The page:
A few weeks before my fifteenth birthday
a friend of mine distracted everyone
by ageing-out of the dubious arms
of state custody. She took the money
she’d saved from working at McDonald's, packed
her lead-pencil drawings, Wallflowers albums,
and clothes into a green surplus duffle
and sped off in a cab to God-knows-where.
While everyone was out saying goodbye
from the verandah, I was popping the lock
on the dining room door. I plugged the phone
into the wall-socket and made my call.
Talking fast, I told my mother a cleaner
version of history, ‘Yes, she beat me.
Yes, she held me down and peed into my
mouth and hair’ and then I lied to save my
sanity, ‘No, she just showed me hers. She
never actually touched me.’ I thought that
I was marked enough without that detail.
I felt my hands grow numb as slabs of steak
laid out to age in trays of ice, hearing
her say that she believed me. My father
did not. Mom had to compromise to get
me out of there. First, she flew up for a
surprise visit, shocking my social worker.
She stayed in the cottage set aside for
court-mandeted parental visitation;
a small granite hut, quaint on the outside,
all institutional linoleum
within. The air in the bedroom smelled like
damp, vomit, and fresh paint spread over blood.
The next morning I loaded her walker
into the trunk of her rental-car and she
drove us to the mall where we saw Dante’s
Peak in the dollar movie theatre. On
the way to the parking lot we passed a
Christian bookstore whose windows were filled with
overblown painted calandars. One showed
a good-looking man dressed in jeans and a red
t-shirt who had crumpled backwards into
the bloody hands of Jesus. I flinched at his
despairing eyes and the way he clutched
the wooden, nail-pounding mallet. I could
not stop crying. My breath came out in snorts
and jags. Mother bought me the calendar,
along with a pair of neon-green leggings
and a flowing, floral polyester
blouse. Sliding her credit card across
the counter, she said, ‘We have to hurry
now, my love.’ We had an appointment
at three O’clock. My father needed proof.
The gynaecologist was very nice.
She gave me a small stuffed dog to clutch as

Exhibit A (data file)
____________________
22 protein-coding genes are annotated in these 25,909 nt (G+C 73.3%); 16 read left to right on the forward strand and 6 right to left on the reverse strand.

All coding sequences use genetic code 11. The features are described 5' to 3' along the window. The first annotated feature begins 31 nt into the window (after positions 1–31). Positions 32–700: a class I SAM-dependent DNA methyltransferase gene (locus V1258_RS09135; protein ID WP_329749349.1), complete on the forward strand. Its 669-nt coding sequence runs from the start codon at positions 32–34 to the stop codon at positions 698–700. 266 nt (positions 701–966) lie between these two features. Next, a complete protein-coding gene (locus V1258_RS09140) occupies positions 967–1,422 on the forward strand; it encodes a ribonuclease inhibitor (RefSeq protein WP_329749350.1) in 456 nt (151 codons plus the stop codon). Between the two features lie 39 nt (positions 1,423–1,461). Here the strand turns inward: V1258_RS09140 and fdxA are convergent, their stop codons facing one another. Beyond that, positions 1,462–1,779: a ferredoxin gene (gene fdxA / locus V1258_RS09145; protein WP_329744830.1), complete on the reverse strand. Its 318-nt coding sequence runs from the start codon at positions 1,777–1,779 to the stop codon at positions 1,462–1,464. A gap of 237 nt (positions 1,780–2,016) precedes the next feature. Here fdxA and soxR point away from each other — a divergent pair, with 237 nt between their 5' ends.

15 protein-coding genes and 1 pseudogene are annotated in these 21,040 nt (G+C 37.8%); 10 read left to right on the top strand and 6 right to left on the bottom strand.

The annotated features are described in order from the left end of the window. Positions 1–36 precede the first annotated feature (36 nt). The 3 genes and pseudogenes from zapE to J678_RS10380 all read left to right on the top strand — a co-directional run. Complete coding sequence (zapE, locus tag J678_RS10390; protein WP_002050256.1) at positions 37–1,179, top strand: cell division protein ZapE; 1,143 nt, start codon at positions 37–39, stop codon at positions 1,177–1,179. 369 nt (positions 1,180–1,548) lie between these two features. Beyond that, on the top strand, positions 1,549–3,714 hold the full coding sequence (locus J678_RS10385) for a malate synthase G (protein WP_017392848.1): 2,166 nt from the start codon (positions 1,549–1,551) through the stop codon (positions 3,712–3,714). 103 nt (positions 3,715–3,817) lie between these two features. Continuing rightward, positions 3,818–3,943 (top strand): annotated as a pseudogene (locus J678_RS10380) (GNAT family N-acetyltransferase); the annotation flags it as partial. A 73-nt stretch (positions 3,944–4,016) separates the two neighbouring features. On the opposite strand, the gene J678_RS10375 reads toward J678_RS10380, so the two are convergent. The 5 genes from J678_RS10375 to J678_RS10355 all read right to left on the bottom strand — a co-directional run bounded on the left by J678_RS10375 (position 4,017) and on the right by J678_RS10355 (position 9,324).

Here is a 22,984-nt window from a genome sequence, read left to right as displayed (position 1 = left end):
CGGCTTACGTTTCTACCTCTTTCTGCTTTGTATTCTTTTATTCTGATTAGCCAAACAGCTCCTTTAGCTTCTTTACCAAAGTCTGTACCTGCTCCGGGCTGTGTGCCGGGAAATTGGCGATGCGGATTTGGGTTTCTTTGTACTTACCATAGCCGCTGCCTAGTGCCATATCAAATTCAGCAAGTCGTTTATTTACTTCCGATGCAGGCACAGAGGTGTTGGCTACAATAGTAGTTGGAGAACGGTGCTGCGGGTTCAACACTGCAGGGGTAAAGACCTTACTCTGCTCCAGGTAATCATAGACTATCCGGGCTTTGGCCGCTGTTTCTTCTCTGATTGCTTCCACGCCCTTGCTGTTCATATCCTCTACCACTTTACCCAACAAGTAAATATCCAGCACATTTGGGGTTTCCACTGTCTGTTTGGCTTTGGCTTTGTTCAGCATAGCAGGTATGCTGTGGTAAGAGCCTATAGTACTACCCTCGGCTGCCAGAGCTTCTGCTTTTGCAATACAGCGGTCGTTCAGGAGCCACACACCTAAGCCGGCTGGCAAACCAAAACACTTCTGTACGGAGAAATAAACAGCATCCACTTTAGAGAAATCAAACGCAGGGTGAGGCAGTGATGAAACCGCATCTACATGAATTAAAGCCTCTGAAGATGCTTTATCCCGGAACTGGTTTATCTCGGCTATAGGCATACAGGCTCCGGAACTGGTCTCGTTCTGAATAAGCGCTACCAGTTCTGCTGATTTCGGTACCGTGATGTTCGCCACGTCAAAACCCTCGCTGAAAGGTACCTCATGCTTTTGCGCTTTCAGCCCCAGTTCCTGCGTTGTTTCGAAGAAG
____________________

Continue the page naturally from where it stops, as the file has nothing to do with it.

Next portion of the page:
I laid back in the stirrups, gritting my teeth.
She did not tell me what she found. Mother
kept schtum. Whatever she uncovered down
there, my father couldn't argue with it.
I went back on antibiotics. We
returned to the cottage and ordered a large
pizza, loaded with vegetables. We ate
ice-cream from the tub with a matched set of spoons.
The next day she flew back to Florida.
Three weeks later, after my birthday, my
father finally agreed that I could come
home — though he kept back a few provisions.
I had to be good, be obedient,
I had to hold myself in and support
the myth they’d spread that I had been in boarding-
school. I had to agree to go to a
school that had been designed for children with
severe brain injuries. I had to say
that my experience had been very
good for me when he recommended that
other parents send their troubled children
to that stone-and-ivy Dis. I agreed.
I kept up my side of the bargain because
my packed trunk never budged from its place
by the front door. I lasted eighteen months
before sneaking to the real high-school and
taking the tests which would win me a full
scholarship and early-admittance to
University. But all of that came
after I was welcomed back to the family
with a belated birthday party.
Sitting in the restaurant, my long legs
wrapped around the metal legs of my chair,
I kept my head down while my family sang
to me. I cut the cake which bore my name.
Author website: BethanyWPope.com